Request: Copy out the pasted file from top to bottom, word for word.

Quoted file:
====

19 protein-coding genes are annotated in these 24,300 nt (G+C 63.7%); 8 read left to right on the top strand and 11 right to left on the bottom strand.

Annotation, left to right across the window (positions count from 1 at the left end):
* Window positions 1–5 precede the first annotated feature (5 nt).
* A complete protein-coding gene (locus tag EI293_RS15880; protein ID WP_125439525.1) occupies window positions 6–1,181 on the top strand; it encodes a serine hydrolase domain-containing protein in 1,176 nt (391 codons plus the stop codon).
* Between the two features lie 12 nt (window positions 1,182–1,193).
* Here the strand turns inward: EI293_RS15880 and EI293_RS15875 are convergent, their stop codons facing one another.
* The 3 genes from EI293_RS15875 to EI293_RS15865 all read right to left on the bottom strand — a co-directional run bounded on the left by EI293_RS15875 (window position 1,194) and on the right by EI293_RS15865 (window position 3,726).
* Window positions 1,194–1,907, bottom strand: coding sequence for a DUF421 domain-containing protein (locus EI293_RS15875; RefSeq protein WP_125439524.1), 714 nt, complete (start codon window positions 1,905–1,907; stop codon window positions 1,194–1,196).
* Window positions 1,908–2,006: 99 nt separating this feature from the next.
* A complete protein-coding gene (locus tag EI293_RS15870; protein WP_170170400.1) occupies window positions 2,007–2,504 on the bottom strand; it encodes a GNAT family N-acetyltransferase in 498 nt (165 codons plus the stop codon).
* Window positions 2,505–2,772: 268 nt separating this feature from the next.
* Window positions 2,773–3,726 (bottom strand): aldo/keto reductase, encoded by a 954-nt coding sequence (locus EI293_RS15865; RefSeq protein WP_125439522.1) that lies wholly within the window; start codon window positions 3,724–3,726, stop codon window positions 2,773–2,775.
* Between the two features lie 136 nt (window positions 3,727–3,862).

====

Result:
19 protein-coding genes are annotated in these 24,300 nt (G+C 63.7%); 8 read left to right on the top strand and 11 right to left on the bottom strand.

Annotation, left to right across the window (positions count from 1 at the left end):
* Window positions 1–5 precede the first annotated feature (5 nt).
* A complete protein-coding gene (locus tag EI293_RS15880; protein ID WP_125439525.1) occupies window positions 6–1,181 on the top strand; it encodes a serine hydrolase domain-containing protein in 1,176 nt (391 codons plus the stop codon).
* Between the two features lie 12 nt (window positions 1,182–1,193).
* Here the strand turns inward: EI293_RS15880 and EI293_RS15875 are convergent, their stop codons facing one another.
* The 3 genes from EI293_RS15875 to EI293_RS15865 all read right to left on the bottom strand — a co-directional run bounded on the left by EI293_RS15875 (window position 1,194) and on the right by EI293_RS15865 (window position 3,726).
* Window positions 1,194–1,907, bottom strand: coding sequence for a DUF421 domain-containing protein (locus EI293_RS15875; RefSeq protein WP_125439524.1), 714 nt, complete (start codon window positions 1,905–1,907; stop codon window positions 1,194–1,196).
* Window positions 1,908–2,006: 99 nt separating this feature from the next.
* A complete protein-coding gene (locus tag EI293_RS15870; protein WP_170170400.1) occupies window positions 2,007–2,504 on the bottom strand; it encodes a GNAT family N-acetyltransferase in 498 nt (165 codons plus the stop codon).
* Window positions 2,505–2,772: 268 nt separating this feature from the next.
* Window positions 2,773–3,726 (bottom strand): aldo/keto reductase, encoded by a 954-nt coding sequence (locus EI293_RS15865; RefSeq protein WP_125439522.1) that lies wholly within the window; start codon window positions 3,724–3,726, stop codon window positions 2,773–2,775.
* Between the two features lie 136 nt (window positions 3,727–3,862).